A few weeks ago, there was a story making its way around the internet about a priest who was taking Confessions via Snapchat, a popular app that allows users to send pictures and video with captions which disappear after a few seconds. There has been no concrete confirmation that this priest is a Catholic priest in good standing with the Church, but nevertheless it made me think about the concept of receiving Confession in non-traditional ways. At first glance, the idea of Confession via Snapchat seems like an interesting idea - for priests to meet young people where they are and making an often overlooked Sacrament readily available. But this type of Confession diminishes the Sacramental importance of receiving absolution, and also has canonical implications as well.
For a priest to offer Confession via Snapchat makes the Sacrament invalid, as the Code of Canon Law clearly states that “the proper place to hear Sacramental Confessions is a church or oratory” and that “Confessions are not to be heard outside a Confessional without a just cause” (CIC 964 §1, §3). For a valid Sacrament to take place, the priest and penitent must be physically present in the same place. With the advent of technology, the Code ensures that the Sacraments are still celebrated properly, and that we aren’t receiving absolution by email, telephone, text, or Snapchat!
Going to Catholic schools my entire life, the seasons of Lent and Advent were popular times for schools to offer Confession. Typically, we would be shepherded to the Church or Chapel during theology class and given the opportunity to go to Confession if we wanted to. However, one time I received a knock on my door and was told that if I went to Confession, I would receive a cupcake. It seems silly now to basically be bribed by a cupcake, but not one to turn down free cupcakes, I happily obliged. Technically, this also is not a licit celebration of the Sacrament. To go to Confession, the Code also tells us that a person must be “properly disposed” which means not coerced by another person (CIC 962 §1).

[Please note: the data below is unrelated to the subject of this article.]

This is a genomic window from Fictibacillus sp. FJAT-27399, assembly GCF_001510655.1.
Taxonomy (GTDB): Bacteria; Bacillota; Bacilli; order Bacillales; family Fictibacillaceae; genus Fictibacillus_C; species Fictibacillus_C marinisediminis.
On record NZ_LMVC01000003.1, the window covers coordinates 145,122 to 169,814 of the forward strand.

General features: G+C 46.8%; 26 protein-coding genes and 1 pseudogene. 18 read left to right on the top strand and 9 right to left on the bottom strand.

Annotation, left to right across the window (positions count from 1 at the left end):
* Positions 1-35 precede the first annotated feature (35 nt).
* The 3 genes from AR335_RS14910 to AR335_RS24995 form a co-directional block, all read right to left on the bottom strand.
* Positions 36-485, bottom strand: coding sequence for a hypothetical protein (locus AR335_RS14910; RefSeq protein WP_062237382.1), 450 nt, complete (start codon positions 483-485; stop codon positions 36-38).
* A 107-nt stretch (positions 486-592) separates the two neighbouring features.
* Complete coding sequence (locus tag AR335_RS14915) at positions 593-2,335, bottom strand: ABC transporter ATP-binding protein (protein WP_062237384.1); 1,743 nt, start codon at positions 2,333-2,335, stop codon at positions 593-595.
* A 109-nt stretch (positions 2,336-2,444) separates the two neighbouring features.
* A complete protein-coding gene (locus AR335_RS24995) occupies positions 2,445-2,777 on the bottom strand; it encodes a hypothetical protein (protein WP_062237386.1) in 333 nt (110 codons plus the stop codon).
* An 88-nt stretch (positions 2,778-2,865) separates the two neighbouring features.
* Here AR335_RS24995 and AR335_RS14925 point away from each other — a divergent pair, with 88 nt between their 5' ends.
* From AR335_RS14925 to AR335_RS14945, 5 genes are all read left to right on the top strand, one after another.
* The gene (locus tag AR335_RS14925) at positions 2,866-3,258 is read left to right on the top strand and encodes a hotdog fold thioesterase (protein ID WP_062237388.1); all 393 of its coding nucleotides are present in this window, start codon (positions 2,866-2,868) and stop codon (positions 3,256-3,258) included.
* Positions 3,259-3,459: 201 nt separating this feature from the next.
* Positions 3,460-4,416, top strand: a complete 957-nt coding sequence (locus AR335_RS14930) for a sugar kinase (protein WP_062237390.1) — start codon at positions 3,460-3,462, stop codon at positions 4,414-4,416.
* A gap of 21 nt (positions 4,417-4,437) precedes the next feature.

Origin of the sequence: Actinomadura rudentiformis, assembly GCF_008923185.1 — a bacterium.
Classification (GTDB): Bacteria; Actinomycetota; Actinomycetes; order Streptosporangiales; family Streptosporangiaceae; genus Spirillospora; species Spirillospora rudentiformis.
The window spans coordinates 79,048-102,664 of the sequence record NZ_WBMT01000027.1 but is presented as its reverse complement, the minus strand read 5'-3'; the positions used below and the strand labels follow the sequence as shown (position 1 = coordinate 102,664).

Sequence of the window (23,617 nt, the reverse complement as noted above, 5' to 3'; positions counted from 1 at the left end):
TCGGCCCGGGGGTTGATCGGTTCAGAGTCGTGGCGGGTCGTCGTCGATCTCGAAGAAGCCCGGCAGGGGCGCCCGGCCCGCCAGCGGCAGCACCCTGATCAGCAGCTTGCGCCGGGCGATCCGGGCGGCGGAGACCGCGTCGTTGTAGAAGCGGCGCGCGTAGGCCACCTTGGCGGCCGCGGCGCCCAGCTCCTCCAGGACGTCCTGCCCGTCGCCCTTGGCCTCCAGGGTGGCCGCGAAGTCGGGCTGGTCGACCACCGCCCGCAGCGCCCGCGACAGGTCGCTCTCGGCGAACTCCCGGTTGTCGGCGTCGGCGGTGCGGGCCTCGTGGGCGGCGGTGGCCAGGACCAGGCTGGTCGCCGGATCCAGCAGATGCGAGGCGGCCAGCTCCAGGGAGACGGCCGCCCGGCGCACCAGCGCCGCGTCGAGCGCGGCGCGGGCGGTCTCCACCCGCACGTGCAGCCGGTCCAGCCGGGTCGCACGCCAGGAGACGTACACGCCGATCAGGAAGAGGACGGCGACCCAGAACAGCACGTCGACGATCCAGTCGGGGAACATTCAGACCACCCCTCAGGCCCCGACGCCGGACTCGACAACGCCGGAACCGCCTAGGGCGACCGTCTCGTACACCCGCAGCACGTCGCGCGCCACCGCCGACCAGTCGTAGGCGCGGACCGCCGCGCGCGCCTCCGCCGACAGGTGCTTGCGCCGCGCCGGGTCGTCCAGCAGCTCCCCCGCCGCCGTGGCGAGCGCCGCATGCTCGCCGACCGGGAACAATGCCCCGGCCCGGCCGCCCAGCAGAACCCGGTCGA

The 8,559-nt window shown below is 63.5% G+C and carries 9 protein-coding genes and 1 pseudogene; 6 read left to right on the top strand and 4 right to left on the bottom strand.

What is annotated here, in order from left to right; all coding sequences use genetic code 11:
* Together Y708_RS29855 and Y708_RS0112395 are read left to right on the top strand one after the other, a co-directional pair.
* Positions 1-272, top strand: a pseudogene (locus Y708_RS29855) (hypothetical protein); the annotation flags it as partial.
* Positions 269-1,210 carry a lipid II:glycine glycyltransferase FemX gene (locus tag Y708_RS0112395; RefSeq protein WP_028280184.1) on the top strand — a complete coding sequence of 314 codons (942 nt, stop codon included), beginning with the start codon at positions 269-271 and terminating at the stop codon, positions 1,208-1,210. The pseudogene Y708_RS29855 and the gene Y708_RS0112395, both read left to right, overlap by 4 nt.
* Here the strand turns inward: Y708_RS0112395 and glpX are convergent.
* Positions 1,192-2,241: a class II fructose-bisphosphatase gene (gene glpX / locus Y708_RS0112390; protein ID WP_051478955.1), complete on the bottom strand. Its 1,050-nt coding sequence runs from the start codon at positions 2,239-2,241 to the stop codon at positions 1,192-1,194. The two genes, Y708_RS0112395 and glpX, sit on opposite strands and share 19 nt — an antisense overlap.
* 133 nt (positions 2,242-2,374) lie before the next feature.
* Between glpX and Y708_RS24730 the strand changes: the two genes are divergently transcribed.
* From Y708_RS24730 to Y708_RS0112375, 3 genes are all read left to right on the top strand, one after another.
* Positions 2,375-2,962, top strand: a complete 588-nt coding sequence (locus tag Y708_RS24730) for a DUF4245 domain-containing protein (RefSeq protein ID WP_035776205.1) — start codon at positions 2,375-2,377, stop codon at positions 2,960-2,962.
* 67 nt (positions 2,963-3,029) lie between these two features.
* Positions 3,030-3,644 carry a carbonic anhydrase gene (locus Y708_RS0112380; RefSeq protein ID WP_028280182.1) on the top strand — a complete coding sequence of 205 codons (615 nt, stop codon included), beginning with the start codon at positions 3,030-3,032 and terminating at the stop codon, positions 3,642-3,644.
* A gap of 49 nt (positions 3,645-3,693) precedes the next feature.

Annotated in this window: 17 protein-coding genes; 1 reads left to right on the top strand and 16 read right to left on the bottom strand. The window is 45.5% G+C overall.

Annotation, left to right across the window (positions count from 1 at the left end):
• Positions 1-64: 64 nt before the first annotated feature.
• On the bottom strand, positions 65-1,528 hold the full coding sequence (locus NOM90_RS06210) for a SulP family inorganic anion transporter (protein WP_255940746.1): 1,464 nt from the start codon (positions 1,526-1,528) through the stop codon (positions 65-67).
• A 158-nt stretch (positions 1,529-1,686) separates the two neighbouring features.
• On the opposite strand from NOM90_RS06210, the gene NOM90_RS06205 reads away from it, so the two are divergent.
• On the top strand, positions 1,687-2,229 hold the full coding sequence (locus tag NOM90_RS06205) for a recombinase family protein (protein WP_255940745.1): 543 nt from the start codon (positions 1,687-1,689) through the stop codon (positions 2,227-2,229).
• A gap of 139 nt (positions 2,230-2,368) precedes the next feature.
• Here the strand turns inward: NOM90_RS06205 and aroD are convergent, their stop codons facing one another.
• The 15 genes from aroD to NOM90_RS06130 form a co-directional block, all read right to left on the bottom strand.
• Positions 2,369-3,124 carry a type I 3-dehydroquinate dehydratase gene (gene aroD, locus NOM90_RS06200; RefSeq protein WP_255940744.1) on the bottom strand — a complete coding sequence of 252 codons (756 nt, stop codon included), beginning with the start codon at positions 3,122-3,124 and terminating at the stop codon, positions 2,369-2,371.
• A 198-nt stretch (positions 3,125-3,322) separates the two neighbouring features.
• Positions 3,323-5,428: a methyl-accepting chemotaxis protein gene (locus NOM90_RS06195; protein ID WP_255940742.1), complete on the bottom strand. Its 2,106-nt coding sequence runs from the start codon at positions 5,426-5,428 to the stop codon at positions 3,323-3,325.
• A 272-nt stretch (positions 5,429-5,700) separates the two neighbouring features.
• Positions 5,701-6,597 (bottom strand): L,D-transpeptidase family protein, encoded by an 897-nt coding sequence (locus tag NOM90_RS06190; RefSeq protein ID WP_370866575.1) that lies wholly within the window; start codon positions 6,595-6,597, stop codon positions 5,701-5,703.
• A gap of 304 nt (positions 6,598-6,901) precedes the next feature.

Although these canonical distinctions might seem like trivial technicalities, they ensure that we enter the Sacrament with an open heart, ready to receive the gift of God’s love and forgiveness with no reservations. For a good part of my life, I was uncomfortable going to Confession, but as I’ve gotten older I’ve learned to become less afraid of this Sacrament. One of the best experiences I had with Confession was in college when priests would come to our residence halls to offer the Sacrament. The residence hall lounge had been turned into a casual Confessional and I had a wonderful discussion with the priest who was there. I realized that going to Confession doesn’t have to be a big scary endeavor and the feeling of grace when I received absolution was incredible.
This past Sunday we celebrated Palm Sunday, the beginning of Holy Week. At the end of this week we will celebrate the Easter Triduum. Going to receive the Sacrament of Confession is a wonderful way to prepare yourself spiritually for Holy Week. From Palm Sunday, throughout the Triduum, and on Easter Sunday, we journey with Christ as he sacrifices himself for our sins and rises again. Confession prepares our hearts for the joy of Easter morning, allowing us to begin the season of Easter with a “clean slate.”
Haven’t been to Confession in a while? Check out our Lenten Resource Page which includes some great resources on the Sacrament of Penance.
Rebecca Ruesch is the Blog Editor for the Catholic Apostolate Center